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as yourself, there being none whose merit is more universally acknowledged by all parties, and who has made himself more friends, and fewer enemies. Your great abilities, and unquestioned integrity, in those high employments which you have passed through, would not have been able to have raised you this general approbation, had they not been accompanied with that moderation in an high fortune, and that affability of manners, which are so conspicuous through all parts of
life. Your averfion to any oftentatious arts of setting to show those great services which you have done the publick, , has not likewise a little contributed to that uni. versal acknowledgement which is paid you by your country. The confideration of this
character, is that which hinders me from enlarging on those extraordinary talents, which have given you so great a figure in the British senate, as well as in that elegance and politeness which appear in your more retired conversation. I should be unpardonable if, after what I have said, I should longer detain you with an address of this nature : I cannot, however, conclude it without acknowledging those great obligations which you have laid upon, Sir, your most obedient, humble servant, The SPECTATOR.
L ET TER CCCCXIV *.
[1712.] s it is natural to have a fondness for what has coft us much time and attention to
produce, * Prefixed to the fourth volume of “ The Spectator.” See a former letter to the Duke, p. 322.
† John Churchill, eldest son of Sir Winstan Churchill, of Wooten-Baffet, in the county of Wilts, was born June 24, 1650. The Duke of York obtained for him an enfigncy in the guards fo early as 1666; and a company of grenadiers, under the Duke of Monmouth, in 1672, at the fiege of Maestricht. On his return, he was appointed a lieutenant-colonel, a gentleman of the bed. chamber, and master of the robes to the Duke of York. Attending the Duke into Scotland, he had a regiment of dragoons; and was created Baron of Aymouth in that kingdom, Dec. 1, 1682. King James, on his accession, appointed him gentleman of the bedchamber, captain of a troop of his life-guard ; and created him Baron Churchill of Sandridge, May 14, 1685. At the Revolution, he was continued gentleman of the bed-chamber; sworn of the privy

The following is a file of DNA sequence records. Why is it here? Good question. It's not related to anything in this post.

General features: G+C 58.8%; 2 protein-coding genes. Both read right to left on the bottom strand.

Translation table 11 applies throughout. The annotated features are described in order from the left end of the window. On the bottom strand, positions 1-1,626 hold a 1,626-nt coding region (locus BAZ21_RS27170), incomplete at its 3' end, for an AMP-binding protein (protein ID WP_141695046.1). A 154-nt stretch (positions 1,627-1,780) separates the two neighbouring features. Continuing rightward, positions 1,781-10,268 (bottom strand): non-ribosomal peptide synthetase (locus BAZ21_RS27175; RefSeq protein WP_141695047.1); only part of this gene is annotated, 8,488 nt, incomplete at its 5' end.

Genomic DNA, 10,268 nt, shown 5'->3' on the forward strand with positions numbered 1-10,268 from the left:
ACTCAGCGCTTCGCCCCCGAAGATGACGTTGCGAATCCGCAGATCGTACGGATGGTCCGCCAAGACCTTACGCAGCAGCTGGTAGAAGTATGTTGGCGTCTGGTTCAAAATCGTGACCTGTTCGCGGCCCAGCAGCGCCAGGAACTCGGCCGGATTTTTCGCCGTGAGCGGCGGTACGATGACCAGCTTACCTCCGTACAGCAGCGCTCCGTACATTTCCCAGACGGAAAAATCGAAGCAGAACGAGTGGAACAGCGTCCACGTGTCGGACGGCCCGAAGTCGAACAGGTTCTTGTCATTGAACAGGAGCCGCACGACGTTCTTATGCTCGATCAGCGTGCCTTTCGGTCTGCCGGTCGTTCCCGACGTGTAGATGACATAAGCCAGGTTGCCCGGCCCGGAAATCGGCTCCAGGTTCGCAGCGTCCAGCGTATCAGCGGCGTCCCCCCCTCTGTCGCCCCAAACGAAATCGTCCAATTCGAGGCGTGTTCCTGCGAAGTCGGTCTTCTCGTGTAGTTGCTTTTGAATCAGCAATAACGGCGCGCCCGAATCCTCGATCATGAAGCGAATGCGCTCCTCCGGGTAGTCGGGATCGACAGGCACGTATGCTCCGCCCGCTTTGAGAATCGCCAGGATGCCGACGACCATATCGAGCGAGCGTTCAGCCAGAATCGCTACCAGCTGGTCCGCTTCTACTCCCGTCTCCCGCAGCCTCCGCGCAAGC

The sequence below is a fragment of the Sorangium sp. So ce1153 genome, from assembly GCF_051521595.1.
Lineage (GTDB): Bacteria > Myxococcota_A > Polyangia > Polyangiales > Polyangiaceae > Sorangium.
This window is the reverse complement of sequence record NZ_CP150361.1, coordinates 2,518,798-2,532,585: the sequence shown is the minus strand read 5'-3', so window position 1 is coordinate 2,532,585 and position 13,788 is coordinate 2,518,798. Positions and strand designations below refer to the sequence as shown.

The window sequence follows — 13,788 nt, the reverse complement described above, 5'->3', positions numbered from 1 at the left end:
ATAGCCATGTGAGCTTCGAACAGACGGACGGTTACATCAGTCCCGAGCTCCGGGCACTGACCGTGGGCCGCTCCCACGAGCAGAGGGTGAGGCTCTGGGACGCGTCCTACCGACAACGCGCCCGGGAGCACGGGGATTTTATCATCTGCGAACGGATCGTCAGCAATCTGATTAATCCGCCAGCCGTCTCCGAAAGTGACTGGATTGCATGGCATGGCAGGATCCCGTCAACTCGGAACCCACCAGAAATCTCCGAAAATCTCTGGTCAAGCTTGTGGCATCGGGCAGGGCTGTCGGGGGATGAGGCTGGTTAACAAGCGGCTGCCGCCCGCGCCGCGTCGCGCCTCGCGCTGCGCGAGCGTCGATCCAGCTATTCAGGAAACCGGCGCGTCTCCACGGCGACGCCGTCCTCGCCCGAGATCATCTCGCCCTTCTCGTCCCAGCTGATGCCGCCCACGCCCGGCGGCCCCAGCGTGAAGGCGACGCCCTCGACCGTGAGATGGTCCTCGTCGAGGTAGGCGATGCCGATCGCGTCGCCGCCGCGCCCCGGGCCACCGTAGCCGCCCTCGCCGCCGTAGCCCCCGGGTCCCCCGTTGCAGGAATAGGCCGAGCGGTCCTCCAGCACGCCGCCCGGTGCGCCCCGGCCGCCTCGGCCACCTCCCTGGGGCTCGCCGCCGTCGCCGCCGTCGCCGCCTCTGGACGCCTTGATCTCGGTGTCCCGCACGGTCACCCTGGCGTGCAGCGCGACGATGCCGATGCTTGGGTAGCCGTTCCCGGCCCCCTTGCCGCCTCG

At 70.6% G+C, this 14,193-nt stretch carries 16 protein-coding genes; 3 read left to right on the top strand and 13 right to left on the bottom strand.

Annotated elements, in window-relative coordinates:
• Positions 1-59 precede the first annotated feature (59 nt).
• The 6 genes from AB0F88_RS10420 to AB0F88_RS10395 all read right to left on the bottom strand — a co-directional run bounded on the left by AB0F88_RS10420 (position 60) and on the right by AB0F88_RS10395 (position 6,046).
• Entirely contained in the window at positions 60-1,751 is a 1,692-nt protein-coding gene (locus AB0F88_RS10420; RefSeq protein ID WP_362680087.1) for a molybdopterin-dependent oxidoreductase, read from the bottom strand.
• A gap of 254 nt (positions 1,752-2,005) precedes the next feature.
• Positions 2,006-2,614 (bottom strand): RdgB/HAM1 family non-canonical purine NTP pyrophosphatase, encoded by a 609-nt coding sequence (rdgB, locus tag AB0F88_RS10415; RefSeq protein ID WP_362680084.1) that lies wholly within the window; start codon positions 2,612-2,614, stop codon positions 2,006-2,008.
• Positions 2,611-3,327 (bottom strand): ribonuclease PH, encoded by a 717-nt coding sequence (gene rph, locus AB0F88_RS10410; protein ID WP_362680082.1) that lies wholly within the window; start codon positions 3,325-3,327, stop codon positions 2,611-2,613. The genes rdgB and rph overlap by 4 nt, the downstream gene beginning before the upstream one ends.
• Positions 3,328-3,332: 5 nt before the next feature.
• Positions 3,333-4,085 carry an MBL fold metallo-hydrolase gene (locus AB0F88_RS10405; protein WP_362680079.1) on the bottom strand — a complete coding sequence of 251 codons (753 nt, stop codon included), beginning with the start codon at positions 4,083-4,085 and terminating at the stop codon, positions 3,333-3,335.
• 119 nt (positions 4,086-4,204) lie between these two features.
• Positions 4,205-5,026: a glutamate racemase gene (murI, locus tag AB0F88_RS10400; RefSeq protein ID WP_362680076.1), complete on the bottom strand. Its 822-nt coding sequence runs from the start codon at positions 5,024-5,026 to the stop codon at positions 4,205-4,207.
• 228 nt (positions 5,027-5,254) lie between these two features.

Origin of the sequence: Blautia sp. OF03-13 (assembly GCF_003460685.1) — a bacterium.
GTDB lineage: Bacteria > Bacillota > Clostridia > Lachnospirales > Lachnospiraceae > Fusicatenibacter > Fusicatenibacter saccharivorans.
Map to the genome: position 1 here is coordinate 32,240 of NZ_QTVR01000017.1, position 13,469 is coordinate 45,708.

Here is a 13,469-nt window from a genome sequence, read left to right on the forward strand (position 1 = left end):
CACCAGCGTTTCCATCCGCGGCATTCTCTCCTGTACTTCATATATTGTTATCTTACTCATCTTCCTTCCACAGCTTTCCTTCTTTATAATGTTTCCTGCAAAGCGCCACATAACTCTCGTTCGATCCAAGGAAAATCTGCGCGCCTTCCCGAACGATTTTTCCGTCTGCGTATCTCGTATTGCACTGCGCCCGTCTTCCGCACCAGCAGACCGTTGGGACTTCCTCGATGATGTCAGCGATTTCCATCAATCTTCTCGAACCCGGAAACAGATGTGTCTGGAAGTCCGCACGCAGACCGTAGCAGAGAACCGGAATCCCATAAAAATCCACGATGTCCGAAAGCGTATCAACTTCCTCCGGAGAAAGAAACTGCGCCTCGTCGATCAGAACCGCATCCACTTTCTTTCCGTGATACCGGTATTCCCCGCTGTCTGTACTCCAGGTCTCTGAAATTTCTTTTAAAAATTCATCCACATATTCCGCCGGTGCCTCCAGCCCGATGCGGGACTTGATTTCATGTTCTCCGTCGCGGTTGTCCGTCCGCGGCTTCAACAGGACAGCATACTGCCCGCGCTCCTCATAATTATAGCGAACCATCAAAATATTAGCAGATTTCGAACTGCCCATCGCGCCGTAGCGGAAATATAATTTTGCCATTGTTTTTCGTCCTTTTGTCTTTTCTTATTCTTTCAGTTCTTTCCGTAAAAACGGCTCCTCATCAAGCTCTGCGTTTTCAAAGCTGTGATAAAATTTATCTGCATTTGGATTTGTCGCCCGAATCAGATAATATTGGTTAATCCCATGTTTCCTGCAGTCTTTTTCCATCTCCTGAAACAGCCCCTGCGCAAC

Feb. 6, 1688-9; created Earl of Marlborough, April 9, 1689; the same year was commander of the English forces in Flanders, and in 1690 had the same employment in Ireland. He was, notwithstanding, dismissed from the King's service, and even committed to the Tower on suspicion of a plot. On the death of Queen Mary, he was recalled to the privy council; and appointed, June 19, 1698, governor to the Duke of Gloucester, with this extraordinary compliment from the King, “ My " Lord, make him but what you are, and my nephew will be all 56 I wish to see him.” He was three times one of the lords jus. tices in the King's absence; and, in 1701, commander in chief of the English forces in Holland, and ambassador extraordinary to the States General. King William having warınly recommended him to the Princess Anne, he was, about a week after her Majesty's acceffion, elected Knight of the Garter; and, soon after,
produce, I hope your Grace will forgive my endeavour to preserve this work from oblivion, by affixing to it your memorable name.
I shall not here presume to mention the illustrious passages of your life, which are celebrated by the whole age, and have been the subject of the most sublime pens; but if I could convey you to posterity in your private character, and describe the stature, the behaviour, and aspect, of the Duke of Marlborough, I question not but it would fill the reader with more agreeable images, and give him a more delightful entertainment than what can be found in the follow. ing, or any other book.